Where To Eat Pork Buns In NYC
photo credit: Noah Devereaux
They can come baked and golden brown or steamed and fluffy, and they’re usually filled with a sweet and chunky BBQ pork mixture or some kind of ground pork blend. We’re talking about pork buns, of course. If you can go into a Chinese bakery, stare a pork bun in the face, and walk away, you have a lot more willpower than we do. From places in Manhattan’s Chinatown to Sunset Park and Flushing, here’s where to get some great ones in NYC.
Ask a bunch of random New Yorkers where to find the best pork buns in the city, and more than half of them will say Mei Lai Wah. Is that all hype? No—their pork buns are some of our favorites, too. The baked ones are the best. They’re soft with a golden brown top, and once you break one open, steam will pour out from a hot caramel-y pork blend. Devour them right away at one of the handful of booths, or if a craving strikes later at night, head to their Greenwich Village offshoot called Munchiez. It’s open late.
There’s some impressive food at this tiny stall inside the Friendship Shopping Plaza off of Main Street in Flushing. All the pork buns are big and steamed, and they’re unique because the pork plays a supporting role. One comes stuffed with mostly fennel and just a little ground pork, and another (our favorite) has a ton of seasoned cabbage with just a few chunks of meat. Eat them at one of the two tables set up across from the kitchen. Then, order a bunch more (plus some steamed mutton dumplings) to take home.
Show up early and be prepared to wait at this popular, high-end dim sum spot in the East Village—it’s worth it. Tim Ho Wan serves a trio of miniature baked pork buns with a slightly sweet, crunchy topping that we can’t stop thinking about. The dough is crisp on top and soft everywhere else, and the filling is rich and flavorful. Even if you’re here with just one other person, you’ll probably want to get two orders of these, because they’re just too good to share.
Manna One is a little off the beaten path, which works in your favor because it’s not as mobbed as some of the bakeries just a few blocks away. Located in Two Bridges, this takeout-only spot has a bright “We sell pork buns” sign right by the door. Their baked version is meatier than most with a good amount of slightly crunchy onions, and the bun is reminiscent of brioche. It’s still very soft, but holds its structure more than some of the squishier buns on this list. Overall, the version here has the best balance of sweet and savory.
The baked pork buns at Tao Hong are big and poofy, and upon first glance, you think they’re going to be too bready. But once you open one, you’ll see that there’s mostly air inside, and it actually has the perfect bun-to-filling ratio. The sweet BBQ pork mixture has relatively big chunks of meat, and the bun is super soft, chewy, and a little sweet as well. There’s nowhere to sit, but Sarah D. Roosevelt Park is right across the street, so get some bubble tea along with your pork buns and enjoy them there.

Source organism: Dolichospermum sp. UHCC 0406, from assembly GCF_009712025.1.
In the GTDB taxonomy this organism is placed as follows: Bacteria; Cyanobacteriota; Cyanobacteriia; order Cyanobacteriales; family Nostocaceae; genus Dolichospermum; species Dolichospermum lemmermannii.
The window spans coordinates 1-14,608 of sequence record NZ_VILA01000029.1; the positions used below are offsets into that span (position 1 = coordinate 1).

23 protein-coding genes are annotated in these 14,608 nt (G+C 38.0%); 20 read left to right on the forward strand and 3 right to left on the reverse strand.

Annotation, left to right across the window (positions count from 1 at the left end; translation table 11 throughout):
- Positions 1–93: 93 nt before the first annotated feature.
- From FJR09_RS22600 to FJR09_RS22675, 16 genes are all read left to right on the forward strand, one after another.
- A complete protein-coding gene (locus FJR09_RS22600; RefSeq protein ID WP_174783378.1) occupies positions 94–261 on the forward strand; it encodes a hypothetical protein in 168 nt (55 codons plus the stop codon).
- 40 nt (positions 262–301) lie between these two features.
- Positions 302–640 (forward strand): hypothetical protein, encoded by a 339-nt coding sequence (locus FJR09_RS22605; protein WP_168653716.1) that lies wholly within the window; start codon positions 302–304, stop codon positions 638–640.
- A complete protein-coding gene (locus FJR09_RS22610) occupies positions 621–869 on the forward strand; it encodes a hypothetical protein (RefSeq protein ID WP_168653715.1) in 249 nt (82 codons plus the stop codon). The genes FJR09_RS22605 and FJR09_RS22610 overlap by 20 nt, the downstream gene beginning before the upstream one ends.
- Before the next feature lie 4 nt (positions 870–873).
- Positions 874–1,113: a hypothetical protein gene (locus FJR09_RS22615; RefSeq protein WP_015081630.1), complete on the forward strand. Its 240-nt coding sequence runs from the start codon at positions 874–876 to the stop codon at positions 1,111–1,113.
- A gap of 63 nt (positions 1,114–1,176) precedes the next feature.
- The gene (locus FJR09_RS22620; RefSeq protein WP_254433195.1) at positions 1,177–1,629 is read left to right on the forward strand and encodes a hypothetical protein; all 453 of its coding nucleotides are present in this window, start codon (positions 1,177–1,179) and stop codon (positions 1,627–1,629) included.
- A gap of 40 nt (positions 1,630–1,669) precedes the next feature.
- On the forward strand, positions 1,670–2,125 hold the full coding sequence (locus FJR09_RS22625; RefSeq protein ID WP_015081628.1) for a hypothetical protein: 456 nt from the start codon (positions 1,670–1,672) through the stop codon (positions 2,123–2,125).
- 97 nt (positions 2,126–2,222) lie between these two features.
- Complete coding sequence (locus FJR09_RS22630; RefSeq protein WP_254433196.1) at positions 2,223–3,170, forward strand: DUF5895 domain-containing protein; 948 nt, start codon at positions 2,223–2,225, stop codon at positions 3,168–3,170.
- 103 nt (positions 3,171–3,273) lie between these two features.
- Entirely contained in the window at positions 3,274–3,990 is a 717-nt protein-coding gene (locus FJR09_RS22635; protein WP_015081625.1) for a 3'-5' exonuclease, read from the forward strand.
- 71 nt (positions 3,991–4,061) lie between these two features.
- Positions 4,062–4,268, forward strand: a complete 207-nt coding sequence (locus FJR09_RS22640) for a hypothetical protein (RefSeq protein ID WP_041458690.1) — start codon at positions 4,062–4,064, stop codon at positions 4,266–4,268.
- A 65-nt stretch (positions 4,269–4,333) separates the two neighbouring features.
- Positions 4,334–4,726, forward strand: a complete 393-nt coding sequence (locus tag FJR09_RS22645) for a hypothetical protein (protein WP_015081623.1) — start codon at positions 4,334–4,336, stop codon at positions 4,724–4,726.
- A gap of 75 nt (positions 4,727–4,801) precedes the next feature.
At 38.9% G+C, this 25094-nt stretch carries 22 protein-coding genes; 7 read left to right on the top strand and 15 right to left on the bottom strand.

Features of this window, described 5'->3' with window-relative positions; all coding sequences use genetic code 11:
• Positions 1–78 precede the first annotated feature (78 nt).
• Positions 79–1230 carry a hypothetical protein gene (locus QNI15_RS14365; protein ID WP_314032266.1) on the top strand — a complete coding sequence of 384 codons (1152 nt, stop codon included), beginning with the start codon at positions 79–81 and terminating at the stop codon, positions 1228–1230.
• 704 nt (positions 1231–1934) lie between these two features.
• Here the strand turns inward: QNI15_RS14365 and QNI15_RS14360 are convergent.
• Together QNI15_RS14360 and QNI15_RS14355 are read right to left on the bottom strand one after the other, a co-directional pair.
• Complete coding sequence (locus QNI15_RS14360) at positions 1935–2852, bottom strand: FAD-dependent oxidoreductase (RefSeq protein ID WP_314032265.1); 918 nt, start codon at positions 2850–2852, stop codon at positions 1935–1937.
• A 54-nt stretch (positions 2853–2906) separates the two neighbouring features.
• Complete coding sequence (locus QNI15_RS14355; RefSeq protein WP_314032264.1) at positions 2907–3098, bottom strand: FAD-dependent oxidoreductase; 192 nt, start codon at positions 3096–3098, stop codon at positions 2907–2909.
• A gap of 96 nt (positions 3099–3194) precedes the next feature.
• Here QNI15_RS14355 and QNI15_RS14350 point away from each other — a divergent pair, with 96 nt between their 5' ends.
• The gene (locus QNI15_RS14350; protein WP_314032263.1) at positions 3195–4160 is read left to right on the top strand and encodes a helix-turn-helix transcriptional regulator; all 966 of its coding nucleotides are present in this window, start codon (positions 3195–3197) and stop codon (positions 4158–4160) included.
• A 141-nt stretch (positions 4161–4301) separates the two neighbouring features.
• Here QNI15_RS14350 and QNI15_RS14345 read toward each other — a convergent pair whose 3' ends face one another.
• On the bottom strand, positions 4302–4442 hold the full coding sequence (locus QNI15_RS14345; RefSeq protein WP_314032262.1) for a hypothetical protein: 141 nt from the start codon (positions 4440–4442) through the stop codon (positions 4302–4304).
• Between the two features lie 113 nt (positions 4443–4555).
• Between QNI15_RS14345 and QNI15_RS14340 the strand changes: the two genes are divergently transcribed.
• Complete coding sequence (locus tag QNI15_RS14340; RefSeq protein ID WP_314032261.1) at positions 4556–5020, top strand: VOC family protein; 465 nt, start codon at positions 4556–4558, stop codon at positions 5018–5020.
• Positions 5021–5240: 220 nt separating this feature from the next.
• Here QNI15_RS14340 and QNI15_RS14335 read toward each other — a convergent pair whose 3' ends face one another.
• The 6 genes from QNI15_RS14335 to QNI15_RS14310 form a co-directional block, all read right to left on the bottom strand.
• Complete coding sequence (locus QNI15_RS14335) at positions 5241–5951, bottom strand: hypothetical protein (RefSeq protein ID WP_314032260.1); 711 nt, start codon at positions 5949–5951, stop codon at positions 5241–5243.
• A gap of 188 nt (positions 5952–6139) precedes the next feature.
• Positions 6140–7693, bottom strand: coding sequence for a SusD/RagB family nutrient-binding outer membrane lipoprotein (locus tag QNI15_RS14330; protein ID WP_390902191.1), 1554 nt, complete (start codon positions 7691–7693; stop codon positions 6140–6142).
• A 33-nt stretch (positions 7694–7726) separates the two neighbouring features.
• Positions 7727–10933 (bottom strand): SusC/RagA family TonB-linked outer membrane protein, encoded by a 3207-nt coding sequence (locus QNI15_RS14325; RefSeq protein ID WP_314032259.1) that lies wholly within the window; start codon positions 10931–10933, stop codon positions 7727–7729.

When we want a big selection of high-quality dim sum in Flushing, Dim Sum Garden is one of our top choices. This restaurant has a lot of seating, two big tree trunks in the middle of the room, and a huge screen showing music videos. They offer steamed and baked pork buns, and it’s a good move to order both. But if you have to pick, the baked ones are superior. They’re filled with a saucy BBQ pork blend in a sweet, crumbly white bun. Be sure to bring cash because that’s all they take.
Golden Steamer, which has two shops in Manhattan and Sunset Park, makes some of our favorite steamed pork buns. Both locations are small and always busy, but the line typically moves pretty quickly. The filling strikes a nice sweet/savory balance, the meat is leaner and more flavorful than it is at some other spots, and the dough is impossibly fluffy and squishy. Get a milk tea (and a pumpkin bun) to go with your pork buns.
We usually try new things when we go to Jing Fong, but a visit here always includes some steamed pork buns stuffed with sweet and sticky BBQ pork. You’ll get three to an order, and they’re so light and fluffy that they practically fall apart as soon as you pick them up. Eat them as soon as the lid to the bamboo steamer basket comes off, because the outside will get harder and dryer with every passing minute. When you inevitably place that second order, a member of the always-attentive staff will be available to help you within seconds.
This place isn’t easy to find, but once you get here, you’ll be rewarded with some very tasty steamed pork buns. Enter a nearly-abandoned mall off East Broadway, head downstairs, and you’ll eventually find Fu Zhou Wei. Get the small steamed buns (the first item on the menu), which are actually not that small. You’ll get six for $4. They’re juicy on the inside with a ground pork mixture so flavorful, you don’t need to add any soy. The seating area feels a bit desolate, so we recommend taking your food to go.
Dragon Bay Bakery in Sunset Park is a classic Chinese bakery that actually has a bunch of indoor seating, so you can post up with your buns and tea and hang out for a while. The baked pork buns are light, flavorful, and straightforward. With their soft, glossy exteriors, these are a little sweeter than some others, but the filling is actually less sweet. It’s a nice balance, and one we keep coming back for. Get a milk tea and a stuffed mochi ball to go with your food.